Stone carvings which had lain hidden for centuries have been discovered at Dunkeld Cathedral in Perthshire.

A routine inspection of the site by Historic Environment Scotland’s (HES) Conservation team led to the discovery of at least a dozen unrecorded carved saint-like figures.

The torch-lit discovery within the obscured recesses of the tomb of Bishop Cardeny, which dates from 1420, was followed by a second, more in-depth assessment undertaken using cutting-edge 3D photogrammetric technology. A detailed 3D model was created by obtaining multiple images using cameras and mirrors, enabling a closer look at the carvings which had been previously hidden from direct view.

Bishop Cardeny was the longest serving Bishop of Dunkeld Cathedral. Not unusually, the tomb was created before his death, in this case 17 years before.

The unearthing of these stone carvings has shed new light on the history of the site, revealing that the tomb has at some point been moved and built into the wall from its original free-standing location.

Colin Muir, Stone Conservator at HES who led the discovery, said: “The discovery of these rare, hidden carvings behind the 15th century tomb of Bishop Cardeny is very exciting, and will enrich our understanding of the history of Dunkeld Cathedral and late medieval stone carving.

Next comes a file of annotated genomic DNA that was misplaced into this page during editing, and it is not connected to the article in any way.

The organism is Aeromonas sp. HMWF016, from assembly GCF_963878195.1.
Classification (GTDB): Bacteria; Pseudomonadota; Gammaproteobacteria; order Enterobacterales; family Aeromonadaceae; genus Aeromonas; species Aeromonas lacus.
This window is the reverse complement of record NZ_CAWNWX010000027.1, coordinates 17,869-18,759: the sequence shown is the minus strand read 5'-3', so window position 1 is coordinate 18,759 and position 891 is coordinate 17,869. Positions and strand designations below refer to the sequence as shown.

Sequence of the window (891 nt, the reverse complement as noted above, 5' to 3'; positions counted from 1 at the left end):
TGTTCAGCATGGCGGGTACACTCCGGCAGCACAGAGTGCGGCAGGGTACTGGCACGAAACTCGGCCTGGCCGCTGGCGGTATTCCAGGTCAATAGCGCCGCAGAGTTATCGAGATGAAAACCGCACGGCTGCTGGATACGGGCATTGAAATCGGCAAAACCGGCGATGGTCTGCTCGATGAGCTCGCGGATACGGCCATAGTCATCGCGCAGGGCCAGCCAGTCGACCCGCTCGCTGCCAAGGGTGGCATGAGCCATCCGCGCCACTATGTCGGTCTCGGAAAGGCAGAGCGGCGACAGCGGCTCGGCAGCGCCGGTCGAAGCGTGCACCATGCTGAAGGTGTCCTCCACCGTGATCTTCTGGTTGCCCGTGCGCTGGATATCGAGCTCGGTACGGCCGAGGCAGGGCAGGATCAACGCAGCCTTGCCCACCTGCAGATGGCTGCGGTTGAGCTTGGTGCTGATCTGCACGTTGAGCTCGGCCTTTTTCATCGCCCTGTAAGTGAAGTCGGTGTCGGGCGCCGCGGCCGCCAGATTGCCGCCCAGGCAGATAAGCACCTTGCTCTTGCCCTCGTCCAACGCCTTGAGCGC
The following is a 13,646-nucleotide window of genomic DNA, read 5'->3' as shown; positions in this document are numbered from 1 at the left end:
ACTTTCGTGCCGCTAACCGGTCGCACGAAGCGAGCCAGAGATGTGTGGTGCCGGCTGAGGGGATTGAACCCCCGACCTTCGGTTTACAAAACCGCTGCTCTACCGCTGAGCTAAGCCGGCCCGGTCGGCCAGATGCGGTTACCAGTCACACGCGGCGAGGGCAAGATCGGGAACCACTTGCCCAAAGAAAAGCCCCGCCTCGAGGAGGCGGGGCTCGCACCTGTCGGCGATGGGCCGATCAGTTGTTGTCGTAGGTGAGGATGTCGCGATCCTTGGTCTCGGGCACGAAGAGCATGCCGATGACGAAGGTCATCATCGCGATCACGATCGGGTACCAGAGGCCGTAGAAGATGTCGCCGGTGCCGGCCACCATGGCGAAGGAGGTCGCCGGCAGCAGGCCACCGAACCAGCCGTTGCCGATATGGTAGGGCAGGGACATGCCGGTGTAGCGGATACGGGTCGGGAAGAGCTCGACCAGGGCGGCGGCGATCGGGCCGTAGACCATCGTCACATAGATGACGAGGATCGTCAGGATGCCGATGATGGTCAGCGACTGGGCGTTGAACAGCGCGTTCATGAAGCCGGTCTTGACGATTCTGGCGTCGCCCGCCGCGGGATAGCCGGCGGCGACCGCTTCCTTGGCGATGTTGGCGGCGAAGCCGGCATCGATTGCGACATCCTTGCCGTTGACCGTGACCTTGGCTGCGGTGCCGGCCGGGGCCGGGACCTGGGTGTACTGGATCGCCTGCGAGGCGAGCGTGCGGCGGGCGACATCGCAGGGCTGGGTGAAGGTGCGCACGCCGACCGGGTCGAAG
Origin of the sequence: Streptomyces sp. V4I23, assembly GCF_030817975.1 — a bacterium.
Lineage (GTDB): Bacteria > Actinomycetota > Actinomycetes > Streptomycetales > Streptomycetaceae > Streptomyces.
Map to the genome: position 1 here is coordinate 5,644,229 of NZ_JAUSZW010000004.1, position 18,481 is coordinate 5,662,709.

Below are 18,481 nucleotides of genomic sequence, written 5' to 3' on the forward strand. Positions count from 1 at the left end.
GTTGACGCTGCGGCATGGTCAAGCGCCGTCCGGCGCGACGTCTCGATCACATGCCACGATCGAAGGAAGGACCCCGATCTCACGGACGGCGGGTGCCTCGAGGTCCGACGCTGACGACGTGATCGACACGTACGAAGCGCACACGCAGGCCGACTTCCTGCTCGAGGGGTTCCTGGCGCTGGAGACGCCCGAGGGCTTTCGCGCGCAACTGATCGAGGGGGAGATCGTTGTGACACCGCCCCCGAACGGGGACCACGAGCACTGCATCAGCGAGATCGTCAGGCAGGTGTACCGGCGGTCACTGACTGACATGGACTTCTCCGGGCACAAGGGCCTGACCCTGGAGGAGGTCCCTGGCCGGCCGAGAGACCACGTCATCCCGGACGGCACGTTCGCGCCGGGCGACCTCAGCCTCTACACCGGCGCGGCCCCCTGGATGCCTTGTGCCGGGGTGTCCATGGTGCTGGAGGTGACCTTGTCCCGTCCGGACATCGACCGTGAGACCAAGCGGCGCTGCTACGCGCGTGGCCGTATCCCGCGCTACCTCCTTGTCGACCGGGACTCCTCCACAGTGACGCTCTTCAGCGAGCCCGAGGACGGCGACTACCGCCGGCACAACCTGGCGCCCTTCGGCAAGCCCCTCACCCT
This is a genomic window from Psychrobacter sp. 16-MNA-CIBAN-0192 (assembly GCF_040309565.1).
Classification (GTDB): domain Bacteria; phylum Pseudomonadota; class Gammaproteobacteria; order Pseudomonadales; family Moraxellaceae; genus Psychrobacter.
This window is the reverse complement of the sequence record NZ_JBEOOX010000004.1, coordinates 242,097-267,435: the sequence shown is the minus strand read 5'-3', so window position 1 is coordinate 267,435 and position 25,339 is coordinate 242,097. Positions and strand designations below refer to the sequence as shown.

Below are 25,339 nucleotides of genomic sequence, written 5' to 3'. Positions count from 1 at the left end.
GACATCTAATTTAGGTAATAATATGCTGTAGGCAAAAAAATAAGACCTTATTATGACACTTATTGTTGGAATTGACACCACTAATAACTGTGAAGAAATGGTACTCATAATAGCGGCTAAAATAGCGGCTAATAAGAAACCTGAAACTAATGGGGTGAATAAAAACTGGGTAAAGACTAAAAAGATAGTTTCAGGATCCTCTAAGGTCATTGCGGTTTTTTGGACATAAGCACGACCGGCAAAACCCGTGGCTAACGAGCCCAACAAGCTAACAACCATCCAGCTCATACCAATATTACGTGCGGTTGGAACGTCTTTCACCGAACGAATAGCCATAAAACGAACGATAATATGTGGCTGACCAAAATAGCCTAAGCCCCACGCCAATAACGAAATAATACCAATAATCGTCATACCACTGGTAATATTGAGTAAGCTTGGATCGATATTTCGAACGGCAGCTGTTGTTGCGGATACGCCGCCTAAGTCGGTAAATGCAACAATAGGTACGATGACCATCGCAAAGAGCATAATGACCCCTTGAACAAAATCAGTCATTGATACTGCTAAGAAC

“This discovery also gives fresh incentive for further research and exploration of the site, as we still don’t know when exactly the tomb was moved, or why. This discovery also hints that there may still be other obscured areas of detail preserved within the walls behind the tomb.

Conservation works to protect the fabric of the tomb are currently being planned, and we hope to undertake further investigation of what may lie behind it. At this stage we don’t know what, if anything, remains – but it will be fascinating to find out.”
Dunkeld Cathedral is one of over 300 Historic Scotland properties across the country managed by HES. The site of the cathedral has long been an important ecclesiastical centre, with relics of St Columba brought to Dunkeld from Iona by King Kenneth McAlpin in 849. The cathedral was developed over a period of around 250 years, which the earliest surviving section – the choir – dating from the late 1200s.